have to discuss it with the representative from TSA. And he, in turn, said
that he had no idea why I was on the list, but I should just call the FBI
and they would explain to me.

HAYES: So you show up at the airport, and you have a police escort out of
there. You are given no explanation.

LONG: No explanation.

HAYES: What happened when you, Gadeir, contacted the FBI to get some
explanation?

ABBAS: Well, so we sent a letter ahead of time prior to him flying to
indicate that he would be flying ...

HAYES: Right.

ABBAS: And we are yet to get an explanation as to why it is that Saadiq
Long is on the no fly list.

HAYES: And we`ve tried it -- meaning the FBI won`t comment about these
cases. That`s part of the standard operating procedure. They are not
going to talk to us, they are not going to talk to the press. They say
it`s an ongoing case. You were then -- you were then tailed by FBI agents
after being at the airport?

LONG: No. I mean when I first arrived back in November, that`s when I,
you know, I was tailed. And that`s when my mother`s house and my sister`s
house, they were placed under 24 hour surveillance. But this last time,
you know, last week or so, February 6th, no, they haven`t been following
us.

HAYES: Saadiq, as someone who served in the United States -- in the United
States Air Force for ten years, as someone who served the country, how do
you feel about being placed in this state of suspicion by your government?

LONG: Well there`s obviously feelings of frustration. Feelings of
uncertainty. Feelings of distress.

HAYES: And what is your next plan now?

LONG: Well, I hope to be able to get back on -- get on the plane and go
back to Qatar in about a week or so. As you said, I do have a family
there. I am the sole breadwinner. And I have, you know, a livelihood to
earn, so I need to get back to work.

HAYES: And as of now, still no indication from the government whether
you`ll be allowed to leave, no indication of confirmation about whether
you`re on the no fly list and no amount of official charges. Saadiq Long,
U.S. Air Force veteran. Thank you for joining us today.

LONG: Thank you for having me, Chris.

HAYES: What the no fly list has to do with gun control, after this.

(COMMERCIAL BREAK)

HAYES: Welcome to New York. I`m Chris Hayes. We were talking about the
story of Saadiq Long, a United States Air Force veteran, who was, it
appears, placed on the no-fly list, originally barred from returning to the
Middle East to visit his ailing and terminally ill mother. Eventually
allowed to fly back to the United States, and then after visiting his
mother, being -- having his mother and sister tailed by the FBI, unable to
leave the country when he went to the airport. The police were called, he
was informed he couldn`t get on the flight, and as of now, we still do not
have any (INAUDIBLE) from the government as to what charges are against
him, what suspicions there are, why he`s on the no-fly list, and why he
can`t fly.

I`m joined now by Ben Jealous, president and CEO of the NAACP to help
discuss this. Jen Daskal, adjunct law professor at Georgetown University,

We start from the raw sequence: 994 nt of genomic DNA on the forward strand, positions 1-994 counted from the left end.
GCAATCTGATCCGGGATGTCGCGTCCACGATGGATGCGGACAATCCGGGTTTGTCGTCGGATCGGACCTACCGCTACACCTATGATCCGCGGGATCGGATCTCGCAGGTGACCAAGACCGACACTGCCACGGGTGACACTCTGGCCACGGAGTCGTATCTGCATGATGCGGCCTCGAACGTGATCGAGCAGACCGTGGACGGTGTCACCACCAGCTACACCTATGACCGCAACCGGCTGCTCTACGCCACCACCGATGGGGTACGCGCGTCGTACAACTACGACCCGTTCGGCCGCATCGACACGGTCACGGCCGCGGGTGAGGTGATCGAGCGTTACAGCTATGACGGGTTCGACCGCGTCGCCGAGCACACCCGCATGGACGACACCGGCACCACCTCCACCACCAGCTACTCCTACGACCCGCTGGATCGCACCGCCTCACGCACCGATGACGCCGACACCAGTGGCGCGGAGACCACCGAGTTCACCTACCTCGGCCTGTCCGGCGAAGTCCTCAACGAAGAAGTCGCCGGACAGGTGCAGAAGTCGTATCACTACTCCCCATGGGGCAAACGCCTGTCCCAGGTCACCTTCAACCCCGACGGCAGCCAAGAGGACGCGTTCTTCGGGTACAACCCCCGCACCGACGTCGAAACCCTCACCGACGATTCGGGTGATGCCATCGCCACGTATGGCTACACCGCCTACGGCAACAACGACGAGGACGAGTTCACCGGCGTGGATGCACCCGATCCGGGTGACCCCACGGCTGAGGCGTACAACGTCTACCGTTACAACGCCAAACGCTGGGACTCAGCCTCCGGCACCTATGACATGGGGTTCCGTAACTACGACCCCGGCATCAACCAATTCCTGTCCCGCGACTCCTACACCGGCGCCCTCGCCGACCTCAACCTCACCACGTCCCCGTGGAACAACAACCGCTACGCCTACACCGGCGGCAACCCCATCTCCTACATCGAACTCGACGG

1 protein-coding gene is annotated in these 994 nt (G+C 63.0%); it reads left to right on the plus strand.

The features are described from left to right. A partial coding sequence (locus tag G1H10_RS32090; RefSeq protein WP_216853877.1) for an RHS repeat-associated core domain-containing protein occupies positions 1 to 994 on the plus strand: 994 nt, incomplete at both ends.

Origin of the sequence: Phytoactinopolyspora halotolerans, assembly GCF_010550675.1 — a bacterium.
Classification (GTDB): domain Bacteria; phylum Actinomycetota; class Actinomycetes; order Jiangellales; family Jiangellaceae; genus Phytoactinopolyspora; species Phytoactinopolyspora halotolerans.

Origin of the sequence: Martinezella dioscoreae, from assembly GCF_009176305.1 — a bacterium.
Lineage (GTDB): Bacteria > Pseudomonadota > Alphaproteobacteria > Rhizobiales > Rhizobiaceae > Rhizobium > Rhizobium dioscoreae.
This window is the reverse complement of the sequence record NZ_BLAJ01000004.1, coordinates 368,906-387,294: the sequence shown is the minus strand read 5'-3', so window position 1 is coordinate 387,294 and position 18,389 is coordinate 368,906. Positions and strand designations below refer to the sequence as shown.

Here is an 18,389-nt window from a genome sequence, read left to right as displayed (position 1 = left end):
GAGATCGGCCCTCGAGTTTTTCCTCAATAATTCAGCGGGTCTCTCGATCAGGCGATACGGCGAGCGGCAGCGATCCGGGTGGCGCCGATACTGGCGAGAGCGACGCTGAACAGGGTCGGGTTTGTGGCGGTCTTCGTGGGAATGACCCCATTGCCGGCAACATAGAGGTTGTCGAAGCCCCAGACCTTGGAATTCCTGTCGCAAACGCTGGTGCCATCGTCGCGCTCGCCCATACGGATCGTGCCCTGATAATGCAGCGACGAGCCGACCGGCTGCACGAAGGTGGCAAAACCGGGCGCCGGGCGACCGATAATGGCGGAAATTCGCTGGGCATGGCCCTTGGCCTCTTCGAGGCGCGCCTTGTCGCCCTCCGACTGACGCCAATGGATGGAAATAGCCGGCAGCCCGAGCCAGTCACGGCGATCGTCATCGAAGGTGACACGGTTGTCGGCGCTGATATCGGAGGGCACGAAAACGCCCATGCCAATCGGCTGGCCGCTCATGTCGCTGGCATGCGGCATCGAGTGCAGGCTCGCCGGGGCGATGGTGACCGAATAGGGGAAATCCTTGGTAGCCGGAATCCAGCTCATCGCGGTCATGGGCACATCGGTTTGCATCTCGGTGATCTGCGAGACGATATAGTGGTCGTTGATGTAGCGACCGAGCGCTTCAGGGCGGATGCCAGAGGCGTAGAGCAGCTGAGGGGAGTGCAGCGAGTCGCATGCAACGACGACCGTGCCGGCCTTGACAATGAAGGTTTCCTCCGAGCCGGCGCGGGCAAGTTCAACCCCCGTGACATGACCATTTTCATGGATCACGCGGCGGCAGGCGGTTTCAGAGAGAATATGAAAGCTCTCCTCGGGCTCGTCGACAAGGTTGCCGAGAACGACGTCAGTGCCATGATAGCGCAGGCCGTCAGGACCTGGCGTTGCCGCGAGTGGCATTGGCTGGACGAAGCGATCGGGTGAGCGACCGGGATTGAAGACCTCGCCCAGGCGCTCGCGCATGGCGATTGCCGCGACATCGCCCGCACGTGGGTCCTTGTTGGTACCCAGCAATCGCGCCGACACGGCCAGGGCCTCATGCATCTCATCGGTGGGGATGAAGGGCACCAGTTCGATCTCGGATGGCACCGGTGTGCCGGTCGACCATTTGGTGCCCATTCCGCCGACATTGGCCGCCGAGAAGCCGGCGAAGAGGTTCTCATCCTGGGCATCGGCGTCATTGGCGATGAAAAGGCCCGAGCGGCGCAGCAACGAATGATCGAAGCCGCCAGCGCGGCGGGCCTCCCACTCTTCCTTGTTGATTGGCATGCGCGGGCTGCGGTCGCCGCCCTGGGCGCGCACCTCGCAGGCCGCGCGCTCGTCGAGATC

former assistant attorney general for national security in the Obama
Department of Justice. And James Poulos back the table, producer at
HuffPost Live and a contributor to "Forbes" and "Vice" magazine. Still
with us is Gadeir Abbas of the Council on American-Islamic Relations and
Saadiq Long`s lawyer.

This story is really, the details of the story are truly awful and
bewildering. And I guess my question, as someone who is working on this,
how common is this sort of thing? I mean, is this just a one-off kind of
example?

ABBAS: No, it`s not. This is a characteristic of -- that is plaguing the
American Muslim community today. Saadiq Long`s case is exceptional only in
the details. It`s very common for us at CAIR to receive calls from people
who are stranded abroad or stranded inside the U.S. We`ve even seen
situations where American citizens that are placed on the no-fly list, and
only find out of that placement when they are abroad, actually choose not
return back to the U.S., because one can imagine how terrifying it is to
experience a denial of the right to be present in the United States.

HAYES: What is the legal status of this gentleman? This list, it seems
like it`s this very strange carveout from our very basic legal principles,
right, like innocent until proven guilty, you can`t be denied things
without due process. There is this list of, this nebulous list of
suspicion which places you into some kind of third category, where you`re
neither innocent or guilty.

JEN DASKAL, GEORGETOWN UNIVERSITY: Right. So this is the problem with
these types of preventative measures. They are not criminal. So they are
not punishment. And so they are civil measures that the government takes
that impose significant and severe restraints on individual liberty. But
because the government is not placing people behind bars, because there`s
not a custodial deprivation of liberty, the answer generally is, we don`t
think there`s a huge problem here. There`s been a number of cases that
have been brought, and the cases have bounced back and forth between
district courts and appellate courts, because of a weird jurisdictional
statute that lacks clarity in terms of where these cases can even be
brought. Two cases have recently been remand back down to district courts
in Oregon and California, and there`s hope at least that courts will begin
to look at some of the constitutional, procedural due process, substantive